Top republican plans to use fossil fuels to make puerto rico “the energy hub of the entire caribbean” gas vs electric oven temperature

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Photo: Tasos Katopodis/Getty ImagesAsked if he will be meeting with oil and gas companies during his time on the island this week, he said he would not, but that he has been talking to them in Washington. When asked which companies in particular he had been meeting with, Bishop said, “This is like … if I start thanking the volunteers on my campaign, I’ll insult somebody by forgetting them. So, let’s just keep it blanket and say I love all of them.”

Bishop laid out some specific changes he would like to see to the energy landscape in Puerto Rico. “I would love to see more natural gas ports. They could be either stationary or terminals that float, as we have in other areas of the world,” he said, noting that there “has to be some infrastructure built before that. You just can’t put the ports in there. … There has to be infrastructure to integrate that within the bill.” He did not elaborate on whether he was referring to a specific piece of legislation.

Notably absent from Bishop’s remarks was the idea of renewable power. As Naomi Klein noted recently, clean energy sources were among the most resilient during and after Hurricane Maria, which devastated the island last September. Casa Pueblo, for instance, a long-standing community center in Adjuntas and an early adopter of solar technology, kept its lights on as its neighbors were left without power for weeks and even months after the storm — an “energy oasis.” Nine months after Maria, hundreds of thousands of people remain without power around the island.

The center’s director, Arturo Massol, told me not long after Maria, “We don’t have natural gas or coal or oil. But we have plenty of sun, and if we want to make more resilient communities we need to reduce the vulnerability of an energy system that collapses frequently,” as it did several weeks ago when a subcontractor got too close to a downed high-voltage line.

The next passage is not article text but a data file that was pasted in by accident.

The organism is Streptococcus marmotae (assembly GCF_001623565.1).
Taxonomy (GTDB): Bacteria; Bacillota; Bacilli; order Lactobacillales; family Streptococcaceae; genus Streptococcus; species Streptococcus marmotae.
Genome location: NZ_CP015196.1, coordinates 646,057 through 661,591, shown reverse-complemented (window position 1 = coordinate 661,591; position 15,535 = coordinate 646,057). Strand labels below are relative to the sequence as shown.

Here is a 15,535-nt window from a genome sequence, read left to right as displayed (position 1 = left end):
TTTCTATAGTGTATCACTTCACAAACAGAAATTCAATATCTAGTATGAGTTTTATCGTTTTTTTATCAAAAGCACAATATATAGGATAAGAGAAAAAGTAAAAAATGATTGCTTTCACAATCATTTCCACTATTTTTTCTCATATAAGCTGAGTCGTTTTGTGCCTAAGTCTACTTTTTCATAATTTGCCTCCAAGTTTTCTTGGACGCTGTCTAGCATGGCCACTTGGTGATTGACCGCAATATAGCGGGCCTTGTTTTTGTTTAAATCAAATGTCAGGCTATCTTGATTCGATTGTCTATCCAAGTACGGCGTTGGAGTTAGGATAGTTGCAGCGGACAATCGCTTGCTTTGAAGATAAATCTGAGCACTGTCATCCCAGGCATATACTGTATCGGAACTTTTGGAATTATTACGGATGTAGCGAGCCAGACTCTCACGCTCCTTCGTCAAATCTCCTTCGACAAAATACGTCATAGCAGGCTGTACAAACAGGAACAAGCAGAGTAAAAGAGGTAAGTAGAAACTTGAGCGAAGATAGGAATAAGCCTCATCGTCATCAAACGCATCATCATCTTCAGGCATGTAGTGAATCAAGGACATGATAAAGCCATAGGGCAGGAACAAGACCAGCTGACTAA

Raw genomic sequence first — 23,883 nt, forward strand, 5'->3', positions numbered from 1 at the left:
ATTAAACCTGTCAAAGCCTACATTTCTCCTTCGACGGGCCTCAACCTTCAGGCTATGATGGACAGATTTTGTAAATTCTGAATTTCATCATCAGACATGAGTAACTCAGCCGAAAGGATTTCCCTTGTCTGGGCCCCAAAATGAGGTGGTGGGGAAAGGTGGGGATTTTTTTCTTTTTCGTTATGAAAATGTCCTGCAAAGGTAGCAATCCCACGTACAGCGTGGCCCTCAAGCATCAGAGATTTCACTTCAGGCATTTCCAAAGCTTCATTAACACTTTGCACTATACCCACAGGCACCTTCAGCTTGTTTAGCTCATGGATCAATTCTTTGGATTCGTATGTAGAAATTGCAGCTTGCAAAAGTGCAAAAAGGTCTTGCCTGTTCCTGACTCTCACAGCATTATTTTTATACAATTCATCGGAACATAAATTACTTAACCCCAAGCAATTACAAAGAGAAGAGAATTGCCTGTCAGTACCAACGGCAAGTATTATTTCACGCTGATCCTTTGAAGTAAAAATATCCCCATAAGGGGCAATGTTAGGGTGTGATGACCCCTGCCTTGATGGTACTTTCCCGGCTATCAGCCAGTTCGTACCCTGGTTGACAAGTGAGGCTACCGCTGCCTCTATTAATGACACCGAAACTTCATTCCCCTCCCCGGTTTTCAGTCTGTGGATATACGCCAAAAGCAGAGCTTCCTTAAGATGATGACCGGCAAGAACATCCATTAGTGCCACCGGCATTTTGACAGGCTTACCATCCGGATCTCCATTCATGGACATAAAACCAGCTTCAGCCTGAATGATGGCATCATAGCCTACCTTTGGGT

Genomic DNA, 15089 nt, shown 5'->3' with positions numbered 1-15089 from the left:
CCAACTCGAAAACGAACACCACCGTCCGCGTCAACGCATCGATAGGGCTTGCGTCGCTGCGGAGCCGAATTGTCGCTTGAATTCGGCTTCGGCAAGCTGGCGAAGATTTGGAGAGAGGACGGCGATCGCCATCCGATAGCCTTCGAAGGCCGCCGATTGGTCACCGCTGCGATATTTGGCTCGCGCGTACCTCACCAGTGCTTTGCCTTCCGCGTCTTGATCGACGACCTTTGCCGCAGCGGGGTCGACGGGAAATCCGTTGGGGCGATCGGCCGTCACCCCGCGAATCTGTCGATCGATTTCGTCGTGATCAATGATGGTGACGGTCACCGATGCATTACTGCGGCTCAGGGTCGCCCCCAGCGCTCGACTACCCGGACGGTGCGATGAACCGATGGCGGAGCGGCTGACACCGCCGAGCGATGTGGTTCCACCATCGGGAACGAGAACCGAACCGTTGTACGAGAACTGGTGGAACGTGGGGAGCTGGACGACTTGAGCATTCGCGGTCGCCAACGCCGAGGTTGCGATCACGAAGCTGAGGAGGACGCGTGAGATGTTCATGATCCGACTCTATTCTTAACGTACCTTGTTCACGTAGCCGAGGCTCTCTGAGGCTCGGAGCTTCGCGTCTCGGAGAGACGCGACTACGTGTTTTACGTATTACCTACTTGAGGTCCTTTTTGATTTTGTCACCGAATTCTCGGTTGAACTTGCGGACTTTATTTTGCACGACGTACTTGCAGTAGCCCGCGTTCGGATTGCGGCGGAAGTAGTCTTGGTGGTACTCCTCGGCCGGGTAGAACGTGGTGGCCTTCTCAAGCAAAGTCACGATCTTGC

Bishop’s remarks come in the context of a long-running push to privatize the Puerto Rico Electric Power Authority, or PREPA, the most recent plan for which would see different pieces of the utility’s transmission, distribution, and generation capacity auctioned off to private bidders. He’ll meet with the utility — which is some $9 billion in debt — on Friday.

The natural resources committee Bishop chairs has jurisdiction over Puerto Rico’s federally appointed Fiscal Oversight Board, and he and González-Colón spent much of the press conference expressing their shared frustration with the board and the need for more oversight over the body. Last month, in a scathing letter, he criticized board members for not taking a stronger hand with Gov. Ricardo Rosselló, who has said he will refuse to weaken labor protections or the island’s pension system, as the panel has demanded. At the press conference, Bishop committed to holding an oversight hearing some time later this spring or over the summer. And while the board, Rosselló, and Bishop have all traded barbs, they all agree that PREPA should be privatized.

“There is no technical reason why PREPA couldn’t transition its system off of oil and achieve 100 percent renewable energy by 2045 or 2050, as Hawaii is planning to do,” she said. She recently authored an IEEFA study outlining why privatizing PREPA would be a poor means of modernizing it, and told me that the utility currently spends around $1 billion a year on imported fuel, down from before the 2014 oil crash. PREPA generates just 2 percent of its power from renewables.

If Bishop’s vision becomes a reality, he and his allies on the island could drive Puerto Rico in the polar opposite direction, encouraging companies to import fuel to the island only to export it back out to other Caribbean nations, dependent — like most island energy systems—on oil and gas shipped in from elsewhere, with profits funneled almost entirely to multinational fossil fuel corporations.